Now, the registration deadline is coming up again. So when this law passes, what will happen in five years? Oh, with the “mental health evaluation”, they will just declare everyone incompetent to get off the registry so they will essentially make everyone stay on for life. Got that.

It’s simply out of control. I read somewhere that the Chairman of Crime Victims, Crime and Correction Committee, in NY, thought that Level 1’s should not be affected, as they have a low recidivism rate.

If someone could find information on that I would appreciate it.

Here is an article with Chairman Patrick Gallivan’s statement.

Here is the statement he made:

“Our goal needs to be safe communities,” said state Sen. Patrick Gallivan, R-Elma, Erie County, who serves as a member of the Senate Committee on Crime, Crime Victims and Corrections.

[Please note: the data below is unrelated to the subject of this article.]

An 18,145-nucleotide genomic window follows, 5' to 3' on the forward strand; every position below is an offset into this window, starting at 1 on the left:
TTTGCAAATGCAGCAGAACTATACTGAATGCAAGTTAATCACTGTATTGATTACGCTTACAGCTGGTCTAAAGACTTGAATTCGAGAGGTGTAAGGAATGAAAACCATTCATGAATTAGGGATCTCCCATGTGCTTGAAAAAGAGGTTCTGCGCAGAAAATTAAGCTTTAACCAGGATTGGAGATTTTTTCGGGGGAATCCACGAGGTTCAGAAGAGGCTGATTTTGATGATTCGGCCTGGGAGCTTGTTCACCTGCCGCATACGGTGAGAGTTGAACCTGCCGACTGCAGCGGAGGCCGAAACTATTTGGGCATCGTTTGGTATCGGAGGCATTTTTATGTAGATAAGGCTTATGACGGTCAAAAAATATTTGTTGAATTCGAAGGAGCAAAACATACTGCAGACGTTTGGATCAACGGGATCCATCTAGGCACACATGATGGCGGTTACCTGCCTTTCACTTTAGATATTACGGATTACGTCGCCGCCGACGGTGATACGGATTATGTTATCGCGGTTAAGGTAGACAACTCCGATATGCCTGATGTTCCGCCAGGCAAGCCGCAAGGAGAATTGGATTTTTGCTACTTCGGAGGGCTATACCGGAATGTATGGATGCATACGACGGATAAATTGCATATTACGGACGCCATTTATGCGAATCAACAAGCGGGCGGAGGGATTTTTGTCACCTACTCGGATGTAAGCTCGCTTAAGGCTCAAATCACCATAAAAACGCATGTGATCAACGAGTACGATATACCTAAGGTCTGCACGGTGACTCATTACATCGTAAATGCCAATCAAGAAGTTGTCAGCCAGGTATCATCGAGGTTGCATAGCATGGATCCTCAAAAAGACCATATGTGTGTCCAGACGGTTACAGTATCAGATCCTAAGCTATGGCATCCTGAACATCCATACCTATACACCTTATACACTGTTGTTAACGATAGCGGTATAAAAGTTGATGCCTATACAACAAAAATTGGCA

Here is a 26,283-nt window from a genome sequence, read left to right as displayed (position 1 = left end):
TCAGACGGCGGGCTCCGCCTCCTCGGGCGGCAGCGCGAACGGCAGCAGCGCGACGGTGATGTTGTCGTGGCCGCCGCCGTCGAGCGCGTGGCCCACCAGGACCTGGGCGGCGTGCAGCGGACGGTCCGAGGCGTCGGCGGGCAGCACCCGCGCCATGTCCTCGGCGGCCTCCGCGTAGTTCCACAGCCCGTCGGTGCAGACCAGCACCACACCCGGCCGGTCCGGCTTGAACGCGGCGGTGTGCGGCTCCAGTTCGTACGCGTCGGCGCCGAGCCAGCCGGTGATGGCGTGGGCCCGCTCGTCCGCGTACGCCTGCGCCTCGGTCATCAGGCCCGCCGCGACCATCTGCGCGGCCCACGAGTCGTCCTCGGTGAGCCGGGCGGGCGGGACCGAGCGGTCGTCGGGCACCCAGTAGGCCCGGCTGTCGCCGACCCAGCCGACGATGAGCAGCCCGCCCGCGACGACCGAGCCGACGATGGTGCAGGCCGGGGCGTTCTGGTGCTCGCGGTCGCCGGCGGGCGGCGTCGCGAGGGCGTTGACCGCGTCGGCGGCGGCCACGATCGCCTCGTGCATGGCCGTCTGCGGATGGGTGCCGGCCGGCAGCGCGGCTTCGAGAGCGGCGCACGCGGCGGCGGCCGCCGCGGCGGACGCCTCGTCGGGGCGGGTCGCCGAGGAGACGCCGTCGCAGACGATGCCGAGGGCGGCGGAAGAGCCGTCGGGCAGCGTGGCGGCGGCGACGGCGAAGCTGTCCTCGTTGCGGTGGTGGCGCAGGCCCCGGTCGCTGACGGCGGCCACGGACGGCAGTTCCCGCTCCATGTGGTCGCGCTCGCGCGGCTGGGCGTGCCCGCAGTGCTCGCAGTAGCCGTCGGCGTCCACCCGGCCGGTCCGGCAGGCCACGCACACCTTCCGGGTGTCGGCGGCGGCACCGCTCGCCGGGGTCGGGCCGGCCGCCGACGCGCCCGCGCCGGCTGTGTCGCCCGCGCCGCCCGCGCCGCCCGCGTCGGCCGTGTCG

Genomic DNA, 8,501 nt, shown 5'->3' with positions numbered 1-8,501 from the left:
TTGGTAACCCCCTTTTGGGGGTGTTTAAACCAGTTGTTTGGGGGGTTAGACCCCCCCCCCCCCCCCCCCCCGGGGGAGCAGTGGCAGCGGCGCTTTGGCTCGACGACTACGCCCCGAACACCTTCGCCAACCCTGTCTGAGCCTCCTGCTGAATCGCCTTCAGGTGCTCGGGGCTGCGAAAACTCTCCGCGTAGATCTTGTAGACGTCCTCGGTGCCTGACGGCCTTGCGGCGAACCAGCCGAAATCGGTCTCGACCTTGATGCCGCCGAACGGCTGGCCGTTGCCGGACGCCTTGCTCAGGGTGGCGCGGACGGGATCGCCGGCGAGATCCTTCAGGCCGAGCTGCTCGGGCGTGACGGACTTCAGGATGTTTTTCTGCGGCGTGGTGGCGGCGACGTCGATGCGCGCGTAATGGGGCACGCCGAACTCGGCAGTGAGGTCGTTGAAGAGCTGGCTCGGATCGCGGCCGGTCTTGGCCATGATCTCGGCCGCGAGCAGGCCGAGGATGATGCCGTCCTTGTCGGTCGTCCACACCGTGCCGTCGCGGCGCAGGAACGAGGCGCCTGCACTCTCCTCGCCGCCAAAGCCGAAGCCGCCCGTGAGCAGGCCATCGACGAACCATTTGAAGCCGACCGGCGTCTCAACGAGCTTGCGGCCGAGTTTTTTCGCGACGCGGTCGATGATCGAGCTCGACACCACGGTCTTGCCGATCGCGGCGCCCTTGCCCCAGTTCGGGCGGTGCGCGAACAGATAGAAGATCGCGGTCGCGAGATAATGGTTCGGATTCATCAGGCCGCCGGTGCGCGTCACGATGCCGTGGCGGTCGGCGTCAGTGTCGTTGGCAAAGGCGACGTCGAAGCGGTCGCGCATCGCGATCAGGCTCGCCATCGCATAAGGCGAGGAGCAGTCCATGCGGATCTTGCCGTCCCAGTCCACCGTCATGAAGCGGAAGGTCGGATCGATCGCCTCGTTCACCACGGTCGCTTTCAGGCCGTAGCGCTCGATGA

“However, I’m not aware that we have had continuing problems with Level One offenders, to know whether or not we should be pursuing legislation so that they remain on a list for more than 20 years.” Gallivan believes that may be why no one has rushed to pass another extension such as that passed in 2006.

Thanks Eric, that’s what I read and saw also. Good work! I might want to contact that gentleman to see if he is aware of this new Bill (yet another new Bill).

Man thid kaminsky is the one that needs the medical evaluatio

Thats great that you gave her email heres what she gotfrom me and hopefully everytime someone has a chance copy paste and send it.